Time, Age May Be Catching Up With Capitals

There’s no question that 2022 has not started off the way the Washington Capitals would have preferred, but the team’s recent play may be a symptom of a larger looming issue for the veteran club.

After an up-and-down December, head coach Peter Laviolette’s team kicked off the new year with an extremely lackluster 4-3 overtime loss on home ice against New Jersey on Jan. 2.

Jersey’s young guns, Jack Hughes and Nico Hischier led the way for the Devils, each tallying two points. It was Hischier who capitalized on a turnover near the hash marks in the Caps’ defensive end directly in front of goaltender Ilya Samsonov, taking a pass from Hughes and snapping a wrist shot past Samsonov to win the game for the Devils.

Following the game, Laviolette made it clear that he felt his group worked hard enough to play their way back from 2-0 and 3-1 deficits but that turnovers and playing a step behind cost the team much of the afternoon and ultimately wasted the effort.

“[Overtime] was probably right in line with the rest of the 60 minutes — we had it and we turned it over a lot in overtime,” he said. “We had it, we gave it back; we worked, got it back, gave it back again. Won the faceoff, gave it back. That was the story of the night, we were chasing the game.”

Head coach Peter Laviolette, Washington Capitals-Time, Age May Be Catching Up With Capitals
Head coach Peter Laviolette, Washington Capitals (Amy Irvin / The Hockey Writers)

Nic Dowd, who scored his fifth of the season at the 13:23 mark of the third to draw the Caps within one and tilt the ice in Washington’s favor, agreed with Laviolette in his assessment as well.

“It’s so hard to [come back] and there’s no need to put ourselves in that situation against a young team like that,” he said. 

Making it hard on themselves was indeed the theme for the afternoon.

On New Jersey’s opening marker, the Caps lost an offensive zone faceoff — one of their challenges all season long — and the Devils promptly skated the puck 180 feet in the other direction. A soft shot from the left flank by Hughes that normally would’ve been easily corralled by Samsonov bounced freely off him back into the slot and winger Yegor Sharangovich had an easy tap in to put New Jersey on the board.

Just over a minute later, the Caps were chasing the puck around their own end and after some sustained lateral pressure, Damon Severson finished off a snapshot from a bad angle that hit the far post behind Samsonov and rattled into the net.

“We should be jumping on them right away in our building, with how much of a veteran team we have,” Dowd conceded.

Related: Top 5 Stanley Cup Contenders Through Halfway Point of 2021-22 Season

All told, it was a troubling effort and one that Washington was looking to shake off after an extended layoff (a mini-camp, Laviolette called it), following a COVID-related cancellation of the scheduled contest in Montreal on Tuesday night.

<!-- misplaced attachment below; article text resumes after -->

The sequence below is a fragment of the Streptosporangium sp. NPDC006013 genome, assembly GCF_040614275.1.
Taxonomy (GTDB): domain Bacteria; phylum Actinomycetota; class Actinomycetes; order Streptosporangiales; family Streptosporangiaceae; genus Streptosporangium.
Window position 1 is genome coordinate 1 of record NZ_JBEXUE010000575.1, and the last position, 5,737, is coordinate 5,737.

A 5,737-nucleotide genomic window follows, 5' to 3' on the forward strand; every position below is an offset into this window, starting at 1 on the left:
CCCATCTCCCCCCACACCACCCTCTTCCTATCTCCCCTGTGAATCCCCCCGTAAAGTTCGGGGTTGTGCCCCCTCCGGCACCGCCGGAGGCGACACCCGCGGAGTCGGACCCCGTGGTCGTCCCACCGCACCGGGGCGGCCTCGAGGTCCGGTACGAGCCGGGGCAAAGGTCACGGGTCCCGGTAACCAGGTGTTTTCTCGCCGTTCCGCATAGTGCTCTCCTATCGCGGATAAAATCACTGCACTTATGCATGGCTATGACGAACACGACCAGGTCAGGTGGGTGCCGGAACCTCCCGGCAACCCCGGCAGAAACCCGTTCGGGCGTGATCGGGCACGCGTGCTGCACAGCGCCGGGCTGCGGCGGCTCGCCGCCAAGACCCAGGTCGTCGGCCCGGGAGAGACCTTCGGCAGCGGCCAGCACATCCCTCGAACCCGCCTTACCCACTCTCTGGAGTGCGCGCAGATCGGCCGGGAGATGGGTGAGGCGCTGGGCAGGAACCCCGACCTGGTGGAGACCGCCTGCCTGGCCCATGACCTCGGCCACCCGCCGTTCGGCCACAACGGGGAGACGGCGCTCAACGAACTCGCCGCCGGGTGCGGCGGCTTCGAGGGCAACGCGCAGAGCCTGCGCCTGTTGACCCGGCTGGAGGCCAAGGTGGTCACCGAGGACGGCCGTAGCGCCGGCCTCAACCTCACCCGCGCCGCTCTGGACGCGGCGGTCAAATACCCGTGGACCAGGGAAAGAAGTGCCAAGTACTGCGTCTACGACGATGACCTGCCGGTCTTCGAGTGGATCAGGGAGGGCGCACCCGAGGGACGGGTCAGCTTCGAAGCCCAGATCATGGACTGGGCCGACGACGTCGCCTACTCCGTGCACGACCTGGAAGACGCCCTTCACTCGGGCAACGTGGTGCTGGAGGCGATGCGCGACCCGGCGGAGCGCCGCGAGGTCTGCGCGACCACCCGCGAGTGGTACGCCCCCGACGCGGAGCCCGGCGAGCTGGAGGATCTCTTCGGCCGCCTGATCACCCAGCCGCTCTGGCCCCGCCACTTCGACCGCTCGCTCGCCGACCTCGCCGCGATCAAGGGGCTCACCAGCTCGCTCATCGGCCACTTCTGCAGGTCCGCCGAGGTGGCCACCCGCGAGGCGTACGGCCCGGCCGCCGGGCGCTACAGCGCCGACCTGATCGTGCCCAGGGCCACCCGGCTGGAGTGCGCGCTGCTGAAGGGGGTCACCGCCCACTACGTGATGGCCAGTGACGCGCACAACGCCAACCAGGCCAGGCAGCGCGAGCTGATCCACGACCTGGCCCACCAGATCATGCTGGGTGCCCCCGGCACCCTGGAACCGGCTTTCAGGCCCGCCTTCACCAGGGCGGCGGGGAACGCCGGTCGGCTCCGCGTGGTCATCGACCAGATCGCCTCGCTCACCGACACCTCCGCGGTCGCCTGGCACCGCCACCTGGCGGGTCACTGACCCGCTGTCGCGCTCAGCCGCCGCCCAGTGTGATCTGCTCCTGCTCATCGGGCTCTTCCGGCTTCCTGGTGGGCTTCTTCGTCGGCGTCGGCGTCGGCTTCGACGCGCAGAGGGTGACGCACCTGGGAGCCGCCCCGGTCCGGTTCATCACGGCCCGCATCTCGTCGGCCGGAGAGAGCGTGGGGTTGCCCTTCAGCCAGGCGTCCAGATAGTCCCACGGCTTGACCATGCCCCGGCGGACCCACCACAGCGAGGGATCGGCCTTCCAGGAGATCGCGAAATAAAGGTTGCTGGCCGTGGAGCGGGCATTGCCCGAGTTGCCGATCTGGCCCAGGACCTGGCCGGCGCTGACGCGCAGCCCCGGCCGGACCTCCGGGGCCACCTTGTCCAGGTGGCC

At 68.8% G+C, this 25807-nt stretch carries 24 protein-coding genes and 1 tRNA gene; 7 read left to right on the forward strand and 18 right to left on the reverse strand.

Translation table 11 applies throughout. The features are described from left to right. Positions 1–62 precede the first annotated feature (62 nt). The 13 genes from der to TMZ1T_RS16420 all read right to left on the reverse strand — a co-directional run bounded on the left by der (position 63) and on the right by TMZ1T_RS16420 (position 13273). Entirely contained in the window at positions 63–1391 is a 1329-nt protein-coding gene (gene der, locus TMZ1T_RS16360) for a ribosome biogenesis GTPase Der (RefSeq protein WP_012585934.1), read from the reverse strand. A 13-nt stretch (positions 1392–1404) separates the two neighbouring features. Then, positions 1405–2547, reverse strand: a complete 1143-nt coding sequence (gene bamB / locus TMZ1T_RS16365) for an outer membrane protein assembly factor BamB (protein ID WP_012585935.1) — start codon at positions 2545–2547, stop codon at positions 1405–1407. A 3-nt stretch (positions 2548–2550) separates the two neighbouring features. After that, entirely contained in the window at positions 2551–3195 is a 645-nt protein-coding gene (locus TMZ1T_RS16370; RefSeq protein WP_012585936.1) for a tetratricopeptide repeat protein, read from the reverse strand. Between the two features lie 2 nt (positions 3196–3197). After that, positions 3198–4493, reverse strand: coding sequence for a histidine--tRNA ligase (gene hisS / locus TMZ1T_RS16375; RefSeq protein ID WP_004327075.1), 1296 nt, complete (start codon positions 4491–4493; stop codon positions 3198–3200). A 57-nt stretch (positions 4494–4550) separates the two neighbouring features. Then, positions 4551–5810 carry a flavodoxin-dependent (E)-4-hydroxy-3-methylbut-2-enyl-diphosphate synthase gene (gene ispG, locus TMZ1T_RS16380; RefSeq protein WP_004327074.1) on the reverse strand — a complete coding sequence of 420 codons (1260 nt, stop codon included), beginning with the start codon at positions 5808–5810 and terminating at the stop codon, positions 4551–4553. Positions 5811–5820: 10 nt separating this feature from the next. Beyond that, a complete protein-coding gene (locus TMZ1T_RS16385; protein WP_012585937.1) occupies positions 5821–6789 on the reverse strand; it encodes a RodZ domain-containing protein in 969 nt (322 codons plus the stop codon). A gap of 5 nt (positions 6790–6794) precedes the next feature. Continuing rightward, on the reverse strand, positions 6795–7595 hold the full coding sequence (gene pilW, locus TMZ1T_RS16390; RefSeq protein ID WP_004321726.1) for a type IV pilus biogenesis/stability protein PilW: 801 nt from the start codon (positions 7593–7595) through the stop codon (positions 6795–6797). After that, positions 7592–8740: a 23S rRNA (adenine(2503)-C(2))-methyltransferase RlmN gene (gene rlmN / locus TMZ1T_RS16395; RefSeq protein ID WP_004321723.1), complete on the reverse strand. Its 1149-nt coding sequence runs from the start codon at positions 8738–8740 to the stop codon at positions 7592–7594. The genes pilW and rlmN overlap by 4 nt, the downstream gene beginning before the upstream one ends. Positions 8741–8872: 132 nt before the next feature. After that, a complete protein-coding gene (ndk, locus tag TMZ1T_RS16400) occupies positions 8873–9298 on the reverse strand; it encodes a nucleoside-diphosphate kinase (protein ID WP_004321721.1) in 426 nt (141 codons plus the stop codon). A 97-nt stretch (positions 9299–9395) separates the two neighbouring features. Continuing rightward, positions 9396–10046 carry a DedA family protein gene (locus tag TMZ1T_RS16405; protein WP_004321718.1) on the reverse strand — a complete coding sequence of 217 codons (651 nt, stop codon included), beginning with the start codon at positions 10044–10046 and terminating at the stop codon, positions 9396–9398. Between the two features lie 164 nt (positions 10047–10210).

“If you give up 20-plus chances, you’re not going to win the game,” Laviolette said. “Tonight was not a clean game and we were chasing.”

Given how slow and unprepared the Caps looked against New Jersey on Sunday, a week which saw some veteran players — including Alex Ovechkin, Dmitry Orlov, and Carl Hagelin — get maintenance days while others worked on fine-tuning and system play, you really expected the group to come out with some pop when they took to the ice Friday night in St. Louis.

Things started off on the right foot — Daniel Sprong snapped the Caps into the lead two minutes into the game with his third goal in the last five contests. Sprong’s strong play, along with Aliaksei Protas’ development this season, has been among the Brighter spots of late.

After that, however, the game was dominated by St. Louis, with the Blues scoring five unanswered goals in a 5-1 loss.

Washington Capitals Ilya Samsonov-Time, Age May Be Catching Up With Capitals
Washington Capitals goaltender Ilya Samsonov (AP Photo/Tony Gutierrez)

The easy direction to point the finger at night’s end was toward Samsonov. The 24-year-old goaltender clearly had a rough night between the pipes, giving up four goals on 16 shots before being pulled for Zach Fucale. Focusing on Samsonov, however, ignores some other obvious recurring problems that are starting to become trends.

Washington’s power play continues to struggle (29th in the league, hovering around 15% conversion), going scoreless in three opportunities on the night.

A number of lost puck battles wound up creating chances for the Blues — arguably most notably on Pavel Buchnevich’s 11th goal of the season that gave St. Louis the lead midway through the game. On that play, Martin Fehervary had control of the puck not once, but twice in his own end before getting out-muscled by Buchnevich. After forcing the turnover, the slick winger promptly skated into the slot undefended and hammered home a return pass from Marco Scandella.

The two late second-period goals ended the night for Samsonov and, for all intents, the Capitals too. And, much like the loss to New Jersey, it felt like once again Washington was chasing the play.

With two losses to start the calendar year on the heels of 4 losses in 10 games in December, it begs the question of whether we’re starting to witness the slow deterioration of a veteran-dominated team that’s struggling to keep up against younger, hungrier, and more robust competition.

Up Next

The Capitals get right back at it on Saturday night against the Minnesota Wild. The Wild enter the game with a 20-10-2 record and are holding down the first Wild Card spot in the Western Conference with a 10-3-1 record at home in 2021-22.

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